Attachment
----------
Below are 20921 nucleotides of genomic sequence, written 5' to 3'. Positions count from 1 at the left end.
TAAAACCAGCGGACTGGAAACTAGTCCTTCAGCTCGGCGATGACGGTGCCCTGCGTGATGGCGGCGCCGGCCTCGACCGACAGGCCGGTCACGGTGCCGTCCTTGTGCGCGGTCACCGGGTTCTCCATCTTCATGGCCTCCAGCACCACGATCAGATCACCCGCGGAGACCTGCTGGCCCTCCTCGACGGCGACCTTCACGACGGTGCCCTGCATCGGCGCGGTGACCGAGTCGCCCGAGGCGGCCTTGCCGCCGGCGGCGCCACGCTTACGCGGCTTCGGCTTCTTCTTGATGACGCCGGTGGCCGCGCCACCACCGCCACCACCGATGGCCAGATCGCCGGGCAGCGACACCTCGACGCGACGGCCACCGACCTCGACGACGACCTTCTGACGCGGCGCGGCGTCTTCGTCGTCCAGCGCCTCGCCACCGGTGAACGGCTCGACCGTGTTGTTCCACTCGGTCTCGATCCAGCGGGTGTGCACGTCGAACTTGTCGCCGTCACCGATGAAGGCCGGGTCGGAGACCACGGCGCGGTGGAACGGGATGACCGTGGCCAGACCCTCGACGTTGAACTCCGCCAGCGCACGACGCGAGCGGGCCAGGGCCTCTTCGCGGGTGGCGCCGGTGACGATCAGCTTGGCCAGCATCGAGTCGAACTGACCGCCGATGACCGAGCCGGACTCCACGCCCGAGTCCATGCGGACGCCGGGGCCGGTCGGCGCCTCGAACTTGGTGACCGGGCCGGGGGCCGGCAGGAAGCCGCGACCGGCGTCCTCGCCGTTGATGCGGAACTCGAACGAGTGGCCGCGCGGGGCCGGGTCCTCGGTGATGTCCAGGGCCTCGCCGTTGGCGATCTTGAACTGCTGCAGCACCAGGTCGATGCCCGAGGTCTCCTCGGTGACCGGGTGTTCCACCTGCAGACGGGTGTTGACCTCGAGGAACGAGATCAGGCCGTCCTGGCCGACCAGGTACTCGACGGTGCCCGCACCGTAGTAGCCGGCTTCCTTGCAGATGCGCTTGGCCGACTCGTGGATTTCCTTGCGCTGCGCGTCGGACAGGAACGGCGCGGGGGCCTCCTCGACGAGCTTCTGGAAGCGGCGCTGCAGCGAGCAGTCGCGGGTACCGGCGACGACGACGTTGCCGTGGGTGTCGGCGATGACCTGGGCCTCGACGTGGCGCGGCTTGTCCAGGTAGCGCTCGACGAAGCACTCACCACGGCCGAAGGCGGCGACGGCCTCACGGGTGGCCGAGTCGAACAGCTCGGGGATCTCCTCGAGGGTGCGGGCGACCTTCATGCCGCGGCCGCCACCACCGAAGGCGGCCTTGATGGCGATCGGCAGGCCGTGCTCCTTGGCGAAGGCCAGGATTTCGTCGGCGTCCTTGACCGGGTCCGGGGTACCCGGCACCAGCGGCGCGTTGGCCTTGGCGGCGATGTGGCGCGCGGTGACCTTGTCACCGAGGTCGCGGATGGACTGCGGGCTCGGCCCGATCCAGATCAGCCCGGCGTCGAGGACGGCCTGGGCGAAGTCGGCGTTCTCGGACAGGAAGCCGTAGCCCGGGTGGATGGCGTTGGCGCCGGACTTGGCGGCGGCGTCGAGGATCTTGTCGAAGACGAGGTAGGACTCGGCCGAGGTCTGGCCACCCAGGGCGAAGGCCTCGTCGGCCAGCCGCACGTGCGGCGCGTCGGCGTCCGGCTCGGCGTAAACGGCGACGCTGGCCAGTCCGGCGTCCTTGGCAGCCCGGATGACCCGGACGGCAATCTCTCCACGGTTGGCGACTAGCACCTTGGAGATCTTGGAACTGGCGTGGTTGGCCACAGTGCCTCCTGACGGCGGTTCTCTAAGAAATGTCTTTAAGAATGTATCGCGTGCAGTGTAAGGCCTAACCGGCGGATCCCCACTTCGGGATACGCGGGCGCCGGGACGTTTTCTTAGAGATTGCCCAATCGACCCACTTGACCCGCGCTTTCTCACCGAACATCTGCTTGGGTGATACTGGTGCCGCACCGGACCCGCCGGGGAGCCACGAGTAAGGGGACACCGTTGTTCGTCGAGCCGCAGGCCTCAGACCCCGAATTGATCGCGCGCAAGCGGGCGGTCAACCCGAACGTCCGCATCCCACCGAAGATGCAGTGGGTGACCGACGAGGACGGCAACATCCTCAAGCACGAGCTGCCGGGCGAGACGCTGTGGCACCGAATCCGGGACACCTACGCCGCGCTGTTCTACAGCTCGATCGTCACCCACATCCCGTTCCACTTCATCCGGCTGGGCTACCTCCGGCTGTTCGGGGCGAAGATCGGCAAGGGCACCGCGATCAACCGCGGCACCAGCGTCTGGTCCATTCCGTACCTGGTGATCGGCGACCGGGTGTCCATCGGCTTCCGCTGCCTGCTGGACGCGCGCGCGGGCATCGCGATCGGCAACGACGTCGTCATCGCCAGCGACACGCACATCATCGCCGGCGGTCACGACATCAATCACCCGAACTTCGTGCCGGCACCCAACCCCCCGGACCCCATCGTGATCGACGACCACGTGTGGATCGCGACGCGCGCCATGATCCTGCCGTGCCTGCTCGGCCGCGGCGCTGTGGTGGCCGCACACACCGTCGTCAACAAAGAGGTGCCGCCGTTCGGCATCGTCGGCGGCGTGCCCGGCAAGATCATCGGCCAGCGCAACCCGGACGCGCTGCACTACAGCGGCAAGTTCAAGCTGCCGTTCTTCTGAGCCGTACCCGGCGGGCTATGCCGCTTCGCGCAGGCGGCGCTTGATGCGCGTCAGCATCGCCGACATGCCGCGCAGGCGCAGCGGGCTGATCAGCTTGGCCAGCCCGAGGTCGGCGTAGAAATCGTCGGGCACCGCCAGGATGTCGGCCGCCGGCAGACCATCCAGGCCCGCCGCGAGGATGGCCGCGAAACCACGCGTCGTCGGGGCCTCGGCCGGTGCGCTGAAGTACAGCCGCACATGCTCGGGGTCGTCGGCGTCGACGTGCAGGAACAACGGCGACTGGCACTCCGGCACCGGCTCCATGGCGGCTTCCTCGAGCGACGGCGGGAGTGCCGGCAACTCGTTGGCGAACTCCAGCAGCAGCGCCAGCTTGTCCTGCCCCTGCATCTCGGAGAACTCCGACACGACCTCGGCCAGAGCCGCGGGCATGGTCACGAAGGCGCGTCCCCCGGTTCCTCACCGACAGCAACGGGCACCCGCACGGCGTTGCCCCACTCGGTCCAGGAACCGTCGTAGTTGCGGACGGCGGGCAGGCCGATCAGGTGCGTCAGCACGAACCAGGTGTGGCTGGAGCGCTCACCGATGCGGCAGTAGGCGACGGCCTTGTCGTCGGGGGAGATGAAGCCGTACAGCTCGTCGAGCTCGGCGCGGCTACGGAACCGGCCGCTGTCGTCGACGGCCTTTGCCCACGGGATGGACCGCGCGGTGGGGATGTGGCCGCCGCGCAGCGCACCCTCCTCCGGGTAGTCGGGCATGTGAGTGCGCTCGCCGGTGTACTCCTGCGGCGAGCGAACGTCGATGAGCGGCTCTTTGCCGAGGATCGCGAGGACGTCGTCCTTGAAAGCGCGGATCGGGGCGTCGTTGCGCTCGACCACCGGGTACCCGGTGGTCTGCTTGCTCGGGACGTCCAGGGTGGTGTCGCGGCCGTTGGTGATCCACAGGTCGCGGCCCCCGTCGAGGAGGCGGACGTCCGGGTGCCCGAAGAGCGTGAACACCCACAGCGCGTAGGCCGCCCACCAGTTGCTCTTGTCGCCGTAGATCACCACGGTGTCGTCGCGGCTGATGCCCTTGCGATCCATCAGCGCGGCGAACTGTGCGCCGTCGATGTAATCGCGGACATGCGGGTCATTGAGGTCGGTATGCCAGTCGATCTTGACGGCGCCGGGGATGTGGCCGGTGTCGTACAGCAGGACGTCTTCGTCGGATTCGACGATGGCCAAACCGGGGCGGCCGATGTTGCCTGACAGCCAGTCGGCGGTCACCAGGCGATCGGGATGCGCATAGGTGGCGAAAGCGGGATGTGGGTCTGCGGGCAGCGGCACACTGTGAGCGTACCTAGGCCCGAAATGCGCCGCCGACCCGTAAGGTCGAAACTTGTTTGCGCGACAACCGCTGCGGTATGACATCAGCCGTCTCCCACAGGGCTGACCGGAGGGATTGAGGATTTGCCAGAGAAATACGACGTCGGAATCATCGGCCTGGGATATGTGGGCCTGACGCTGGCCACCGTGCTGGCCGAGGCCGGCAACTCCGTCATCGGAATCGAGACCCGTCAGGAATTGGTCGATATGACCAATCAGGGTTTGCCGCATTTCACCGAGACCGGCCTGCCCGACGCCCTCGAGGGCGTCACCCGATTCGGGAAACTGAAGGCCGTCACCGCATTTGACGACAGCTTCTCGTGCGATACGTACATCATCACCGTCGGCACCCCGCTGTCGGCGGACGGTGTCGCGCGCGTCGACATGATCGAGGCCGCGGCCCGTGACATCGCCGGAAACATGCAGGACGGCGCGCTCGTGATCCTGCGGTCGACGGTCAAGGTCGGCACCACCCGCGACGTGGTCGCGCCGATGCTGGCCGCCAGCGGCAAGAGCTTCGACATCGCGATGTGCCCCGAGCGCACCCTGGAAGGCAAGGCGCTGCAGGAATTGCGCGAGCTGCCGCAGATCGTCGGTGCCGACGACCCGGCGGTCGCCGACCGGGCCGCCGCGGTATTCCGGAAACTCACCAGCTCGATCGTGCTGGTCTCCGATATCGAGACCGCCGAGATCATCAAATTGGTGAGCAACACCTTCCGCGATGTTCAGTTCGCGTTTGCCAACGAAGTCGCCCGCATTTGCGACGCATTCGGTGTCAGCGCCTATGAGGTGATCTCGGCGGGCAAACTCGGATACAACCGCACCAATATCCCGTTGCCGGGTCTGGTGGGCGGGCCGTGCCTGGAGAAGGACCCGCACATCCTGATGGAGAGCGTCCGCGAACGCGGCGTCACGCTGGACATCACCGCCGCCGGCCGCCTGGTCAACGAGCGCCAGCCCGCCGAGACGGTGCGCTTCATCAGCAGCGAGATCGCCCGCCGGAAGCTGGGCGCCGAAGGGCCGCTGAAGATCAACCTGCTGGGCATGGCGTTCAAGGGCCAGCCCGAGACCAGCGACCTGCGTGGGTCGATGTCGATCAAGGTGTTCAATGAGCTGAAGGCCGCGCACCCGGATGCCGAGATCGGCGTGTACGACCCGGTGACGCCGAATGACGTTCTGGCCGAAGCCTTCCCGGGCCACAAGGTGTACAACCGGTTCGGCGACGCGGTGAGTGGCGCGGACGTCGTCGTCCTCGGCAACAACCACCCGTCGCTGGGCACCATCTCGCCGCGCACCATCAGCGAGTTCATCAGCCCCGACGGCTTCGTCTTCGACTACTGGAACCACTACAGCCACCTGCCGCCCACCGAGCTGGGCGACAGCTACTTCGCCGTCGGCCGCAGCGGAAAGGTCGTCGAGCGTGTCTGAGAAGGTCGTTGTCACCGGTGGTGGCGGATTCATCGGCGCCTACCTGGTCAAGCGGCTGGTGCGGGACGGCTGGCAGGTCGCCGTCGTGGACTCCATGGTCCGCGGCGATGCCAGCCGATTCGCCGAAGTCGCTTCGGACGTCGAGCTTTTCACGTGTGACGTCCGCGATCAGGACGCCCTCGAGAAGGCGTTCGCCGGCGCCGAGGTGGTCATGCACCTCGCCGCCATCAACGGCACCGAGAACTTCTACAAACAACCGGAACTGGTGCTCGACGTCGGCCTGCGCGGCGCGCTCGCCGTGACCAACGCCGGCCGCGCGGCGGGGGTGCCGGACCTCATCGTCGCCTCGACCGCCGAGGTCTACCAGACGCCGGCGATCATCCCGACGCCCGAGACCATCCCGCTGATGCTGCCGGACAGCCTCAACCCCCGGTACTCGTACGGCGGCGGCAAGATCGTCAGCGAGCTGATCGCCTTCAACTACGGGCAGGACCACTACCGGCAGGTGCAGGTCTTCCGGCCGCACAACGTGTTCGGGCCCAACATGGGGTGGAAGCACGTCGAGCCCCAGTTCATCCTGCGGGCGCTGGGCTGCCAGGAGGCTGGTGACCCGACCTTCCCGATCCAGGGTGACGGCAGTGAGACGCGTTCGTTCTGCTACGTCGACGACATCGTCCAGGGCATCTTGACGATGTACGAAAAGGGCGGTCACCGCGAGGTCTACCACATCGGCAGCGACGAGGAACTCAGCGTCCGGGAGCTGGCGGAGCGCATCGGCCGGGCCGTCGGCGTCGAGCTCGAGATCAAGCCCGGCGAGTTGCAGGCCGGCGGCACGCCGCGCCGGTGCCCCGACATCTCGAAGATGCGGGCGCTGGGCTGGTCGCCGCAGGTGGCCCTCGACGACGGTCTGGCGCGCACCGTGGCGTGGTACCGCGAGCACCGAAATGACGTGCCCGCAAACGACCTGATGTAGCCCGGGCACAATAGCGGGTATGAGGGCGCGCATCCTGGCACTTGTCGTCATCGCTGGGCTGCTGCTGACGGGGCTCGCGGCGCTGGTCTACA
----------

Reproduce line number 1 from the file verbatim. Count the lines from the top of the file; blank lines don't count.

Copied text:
Below are 20921 nucleotides of genomic sequence, written 5' to 3'. Positions count from 1 at the left end.